the blackest moods would weigh me down
and then suddenly hitting a purple patch
I was inspired
on fire
only to fall
sinking like a stone
and cowering in the corner
the yellow bellied coward
who dare not
could not face the world
the truth
the self
hating with the blackest heart all those who inflicted pain
who trod me beneath their boots
and then suddenly
there was a flash
a crash
a lighting strike
out of the blue
a rainbow of dreams and schemes
came pouring forth – nothing there to hold them back
the dam had burst many years too late
but better late than never
the black dog was dead
the blues were washed away
and all that remained was a bright pure blinding
white light of joy
as finally, after so very long in the dark
I was not a shadow seeking shy violet
but full of life
full of energy
full of confidence
colours flowed from my mind
from my fingers
magical swirling technicolor pictures
were drawn by the words from my lips
and I stood proud and declared:
if colour me you will then
for my spectrum knows no bounds

©Iain Douglas Kemp 3/14


Poet and Flash Fiction Writer - Salvatore Buttaci

Poet and Flash Fiction Writer – Salvatore Buttaci

One of the first poets that I had come to rely upon to inspire my own muse, honors us with his presence this week as our co-host. A writer most of his life, you couldn’t go wrong learning a thing or two from this retired educator (I’ve taken much from his work – all lessons well learned!). Of course I write of Salvatore Buttaci.

In Sal’s words:

Salvatore Buttaci is a retired English teacher and professor who has been writing since childhood. His first published work, an essay entitled “Presidential Timber,” appeared in the Sunday New York News when he was sixteen. Since then his poems, letters, short stories, and articles have been widely published in The New York Times, Newsday, U.S.A. Today, The Writer, Cats Magazine, Creative Bloomings, A Word with You Press. and elsewhere in America and overseas. He was the 2007 recipient of the $500 Cyber-wit Poetry Award.  

 He is the author of two flash-fiction collections published by All Things That Matter Press:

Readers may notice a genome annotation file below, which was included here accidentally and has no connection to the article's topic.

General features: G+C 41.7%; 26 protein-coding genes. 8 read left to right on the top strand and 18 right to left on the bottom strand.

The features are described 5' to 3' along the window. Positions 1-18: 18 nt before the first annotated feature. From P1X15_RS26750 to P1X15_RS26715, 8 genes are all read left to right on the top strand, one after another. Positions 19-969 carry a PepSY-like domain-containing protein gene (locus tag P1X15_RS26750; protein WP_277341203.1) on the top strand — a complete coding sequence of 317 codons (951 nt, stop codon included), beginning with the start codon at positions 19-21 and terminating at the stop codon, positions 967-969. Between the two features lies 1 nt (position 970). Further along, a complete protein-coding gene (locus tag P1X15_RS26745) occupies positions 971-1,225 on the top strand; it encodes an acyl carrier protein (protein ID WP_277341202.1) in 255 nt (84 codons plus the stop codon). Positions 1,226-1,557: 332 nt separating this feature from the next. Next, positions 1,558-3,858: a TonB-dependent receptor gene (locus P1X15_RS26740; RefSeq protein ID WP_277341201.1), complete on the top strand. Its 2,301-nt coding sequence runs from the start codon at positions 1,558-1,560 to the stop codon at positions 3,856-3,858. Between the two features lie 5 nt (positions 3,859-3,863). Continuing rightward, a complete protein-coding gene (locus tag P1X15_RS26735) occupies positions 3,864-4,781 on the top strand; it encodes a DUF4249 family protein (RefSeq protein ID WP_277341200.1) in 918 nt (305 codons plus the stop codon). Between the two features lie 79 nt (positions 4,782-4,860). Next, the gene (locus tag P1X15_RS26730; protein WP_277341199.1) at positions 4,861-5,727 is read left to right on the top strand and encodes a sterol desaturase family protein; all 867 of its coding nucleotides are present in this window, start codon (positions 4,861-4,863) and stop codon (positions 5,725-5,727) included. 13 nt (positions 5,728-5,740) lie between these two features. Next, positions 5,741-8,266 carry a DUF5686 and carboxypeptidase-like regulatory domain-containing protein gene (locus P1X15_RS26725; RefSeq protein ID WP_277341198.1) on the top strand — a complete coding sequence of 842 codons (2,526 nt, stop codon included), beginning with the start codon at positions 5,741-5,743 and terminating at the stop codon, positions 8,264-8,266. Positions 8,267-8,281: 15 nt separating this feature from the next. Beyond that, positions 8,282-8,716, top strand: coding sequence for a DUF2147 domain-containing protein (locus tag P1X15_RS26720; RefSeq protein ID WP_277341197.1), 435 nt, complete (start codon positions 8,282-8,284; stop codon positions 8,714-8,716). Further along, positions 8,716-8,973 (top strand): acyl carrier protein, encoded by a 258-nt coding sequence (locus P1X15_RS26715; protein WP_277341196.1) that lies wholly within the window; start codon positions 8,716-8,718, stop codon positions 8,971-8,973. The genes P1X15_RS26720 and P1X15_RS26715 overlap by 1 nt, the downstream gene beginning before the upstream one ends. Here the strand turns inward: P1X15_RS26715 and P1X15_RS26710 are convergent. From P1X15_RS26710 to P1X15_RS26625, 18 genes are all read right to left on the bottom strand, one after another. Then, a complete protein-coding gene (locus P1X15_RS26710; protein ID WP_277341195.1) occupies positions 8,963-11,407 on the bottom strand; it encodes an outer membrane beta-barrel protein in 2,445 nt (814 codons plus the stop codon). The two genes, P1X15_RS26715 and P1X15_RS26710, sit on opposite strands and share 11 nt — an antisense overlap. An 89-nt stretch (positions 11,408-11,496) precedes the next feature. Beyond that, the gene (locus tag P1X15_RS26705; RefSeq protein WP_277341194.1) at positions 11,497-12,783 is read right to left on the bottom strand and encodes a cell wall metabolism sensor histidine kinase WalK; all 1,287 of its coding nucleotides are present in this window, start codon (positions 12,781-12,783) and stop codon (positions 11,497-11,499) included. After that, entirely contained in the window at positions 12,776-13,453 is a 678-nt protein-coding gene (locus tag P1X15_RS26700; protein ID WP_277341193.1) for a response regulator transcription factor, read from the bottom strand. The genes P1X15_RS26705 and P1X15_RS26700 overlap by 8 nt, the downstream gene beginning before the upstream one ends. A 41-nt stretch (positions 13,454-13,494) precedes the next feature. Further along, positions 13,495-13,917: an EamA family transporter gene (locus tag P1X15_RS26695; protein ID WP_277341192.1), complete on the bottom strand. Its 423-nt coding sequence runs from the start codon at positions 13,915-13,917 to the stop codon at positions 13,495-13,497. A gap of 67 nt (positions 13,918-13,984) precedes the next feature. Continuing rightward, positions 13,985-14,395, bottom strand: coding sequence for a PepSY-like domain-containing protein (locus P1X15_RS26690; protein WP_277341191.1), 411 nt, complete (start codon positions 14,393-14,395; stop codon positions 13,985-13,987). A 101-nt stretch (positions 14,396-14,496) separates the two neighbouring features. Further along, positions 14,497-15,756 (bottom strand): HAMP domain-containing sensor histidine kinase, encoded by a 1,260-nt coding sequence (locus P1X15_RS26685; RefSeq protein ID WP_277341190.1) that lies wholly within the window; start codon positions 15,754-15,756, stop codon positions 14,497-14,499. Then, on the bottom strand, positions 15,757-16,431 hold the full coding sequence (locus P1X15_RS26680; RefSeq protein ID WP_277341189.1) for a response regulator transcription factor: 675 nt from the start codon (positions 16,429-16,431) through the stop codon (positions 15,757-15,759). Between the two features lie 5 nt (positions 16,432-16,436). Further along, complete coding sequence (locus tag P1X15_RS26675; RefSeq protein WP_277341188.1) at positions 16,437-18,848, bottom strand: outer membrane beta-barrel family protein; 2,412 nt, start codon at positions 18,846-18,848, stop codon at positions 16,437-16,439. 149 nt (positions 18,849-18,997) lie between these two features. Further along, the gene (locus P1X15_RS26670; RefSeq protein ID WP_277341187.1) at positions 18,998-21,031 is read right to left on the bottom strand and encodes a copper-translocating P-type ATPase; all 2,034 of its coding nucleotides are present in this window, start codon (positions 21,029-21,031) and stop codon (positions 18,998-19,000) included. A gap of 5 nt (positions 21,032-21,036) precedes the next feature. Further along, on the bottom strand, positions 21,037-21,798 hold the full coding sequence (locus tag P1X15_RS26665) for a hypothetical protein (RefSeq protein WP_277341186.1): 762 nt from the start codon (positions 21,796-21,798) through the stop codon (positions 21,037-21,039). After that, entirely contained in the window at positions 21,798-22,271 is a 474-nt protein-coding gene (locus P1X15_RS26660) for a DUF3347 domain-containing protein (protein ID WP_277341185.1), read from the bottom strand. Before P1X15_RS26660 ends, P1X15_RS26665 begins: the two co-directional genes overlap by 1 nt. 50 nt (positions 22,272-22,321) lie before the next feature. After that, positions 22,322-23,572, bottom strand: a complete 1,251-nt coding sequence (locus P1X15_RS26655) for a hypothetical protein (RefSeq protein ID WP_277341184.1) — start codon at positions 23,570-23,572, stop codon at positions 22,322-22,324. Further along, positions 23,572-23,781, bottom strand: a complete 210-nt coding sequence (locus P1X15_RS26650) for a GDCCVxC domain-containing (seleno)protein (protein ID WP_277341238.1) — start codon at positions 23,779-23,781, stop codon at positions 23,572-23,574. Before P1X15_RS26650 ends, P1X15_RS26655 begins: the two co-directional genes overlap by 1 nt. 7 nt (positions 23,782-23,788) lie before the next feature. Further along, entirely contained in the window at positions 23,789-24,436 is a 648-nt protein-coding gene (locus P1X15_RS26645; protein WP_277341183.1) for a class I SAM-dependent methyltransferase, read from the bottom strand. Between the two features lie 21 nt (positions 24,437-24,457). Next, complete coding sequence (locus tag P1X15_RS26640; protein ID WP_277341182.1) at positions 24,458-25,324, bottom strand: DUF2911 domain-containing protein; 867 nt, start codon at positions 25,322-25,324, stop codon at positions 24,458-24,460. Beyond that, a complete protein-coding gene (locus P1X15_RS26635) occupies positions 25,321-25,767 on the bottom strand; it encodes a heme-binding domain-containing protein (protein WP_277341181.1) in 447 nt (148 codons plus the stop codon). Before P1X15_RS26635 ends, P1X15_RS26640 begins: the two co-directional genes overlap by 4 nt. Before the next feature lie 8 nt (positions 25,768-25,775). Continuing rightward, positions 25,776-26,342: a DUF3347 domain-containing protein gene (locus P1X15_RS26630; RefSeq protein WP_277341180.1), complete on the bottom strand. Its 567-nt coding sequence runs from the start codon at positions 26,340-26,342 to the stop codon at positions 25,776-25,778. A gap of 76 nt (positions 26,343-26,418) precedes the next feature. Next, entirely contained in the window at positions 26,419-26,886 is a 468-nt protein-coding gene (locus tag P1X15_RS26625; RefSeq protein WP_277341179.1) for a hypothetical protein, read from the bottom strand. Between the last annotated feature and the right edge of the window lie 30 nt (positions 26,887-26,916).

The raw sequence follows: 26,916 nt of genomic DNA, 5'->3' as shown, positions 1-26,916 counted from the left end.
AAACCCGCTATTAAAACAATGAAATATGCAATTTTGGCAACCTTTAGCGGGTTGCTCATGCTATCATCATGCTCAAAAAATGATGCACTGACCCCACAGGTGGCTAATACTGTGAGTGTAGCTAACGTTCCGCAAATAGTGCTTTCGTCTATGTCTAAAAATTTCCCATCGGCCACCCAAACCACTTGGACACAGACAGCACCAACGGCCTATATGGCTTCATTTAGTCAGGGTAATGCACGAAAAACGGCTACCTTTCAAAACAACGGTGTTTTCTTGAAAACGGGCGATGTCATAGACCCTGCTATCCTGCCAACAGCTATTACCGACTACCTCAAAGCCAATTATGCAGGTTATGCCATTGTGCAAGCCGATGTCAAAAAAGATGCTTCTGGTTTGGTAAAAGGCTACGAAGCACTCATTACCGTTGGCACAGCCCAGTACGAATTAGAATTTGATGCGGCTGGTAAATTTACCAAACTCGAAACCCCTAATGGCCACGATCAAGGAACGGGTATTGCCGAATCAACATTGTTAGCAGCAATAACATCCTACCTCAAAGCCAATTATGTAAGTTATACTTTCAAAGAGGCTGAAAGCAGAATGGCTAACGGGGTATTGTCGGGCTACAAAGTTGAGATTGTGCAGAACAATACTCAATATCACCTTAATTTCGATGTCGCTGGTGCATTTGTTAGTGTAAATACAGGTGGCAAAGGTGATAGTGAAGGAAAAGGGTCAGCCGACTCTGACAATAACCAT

Flashing My Shorts available at

200 Shorts available at

 His book, A Family of Sicilians … is available at .

 If Roosters Don’t Crow, It Is Still Morning: Haiku and Other Poems (Cyber-Wit Publications) is available at

 In 2001, Pudding House Publications included his work in the Greatest Hits Series with his chapbook, Greatest Hits: 1970-2000.

 His latest poetry chapbook, What I Learned from the Spaniard… is available at


Visit Sal’s blog site at

He lives with his wife Sharon in West Virginia.


PROMPT #146 – “LINE PLEASE!” – Use any or all of these lines in your poem. Or use one as your title.

“Evening is a shroud”
“Shared, but not divided”
“Over time and distance”
“Love lies buried”
“Where we always laugh and dream”



Darkness covers all,
cloaking everything enveloped in her sad embrace.
Her face is hidden, masked and concealed,
not to be revealed in the muted moonlight.
Even stars bright lose their luster, remaining
only a cluster of distant orbs. Evening absorbs
and devours, leaving a pall over the crowd.
Evening is a shroud.

(C) Copyright Walter J Wojtanik – 2014



Over time and distance
I contemplate the love we knew,
Replay those happy days
Now shadows in my memory.

It’s so hard believing
Love lies buried beneath the years
We walked the world as one,
Certain love would last forever.

You are somewhere out there.
I am adrift on lonely seas.
Evening is a shroud
Do you likewise mourn for our love?

The promises we made,
Meant to be shared, not divided,
Have all been tossed away,
Ashes in the barrel of time.

These nights I go to sleep
Where we always laugh and dream
And once more renew vows
We one day swore before God.

© 2014 Salvatore Buttaci


Poet/Image Artist Hannah Gosselin (and Fin)

Poet/Image Artist
Hannah Gosselin
(and Fin)

This week our co-host is someone who I have looked forward to working with since the concept of co-hosts came to fruition. This poet brings a smile to many faces just by intoning that simple word. SMILES. In developing her blog, we talked about that aspect of her work and in that chat the title “Metaphors and Smiles” (as opposed to similies) came to light and she certainly brought that site into prominence. A true poetic soul grounded in her faith and family and a poetic friend to any and all poets who come to know the name, Hannah Gosselin!


Hannah Gosselin’s song is one inspired of natural beauty. She seeks words early and feels complete in the daily practice of heart-spilling ink to page. She finds that there’re poems begging to be written, hidden and waiting – like the still, seeded center of dandelion…there’s so much poetic potential in each day.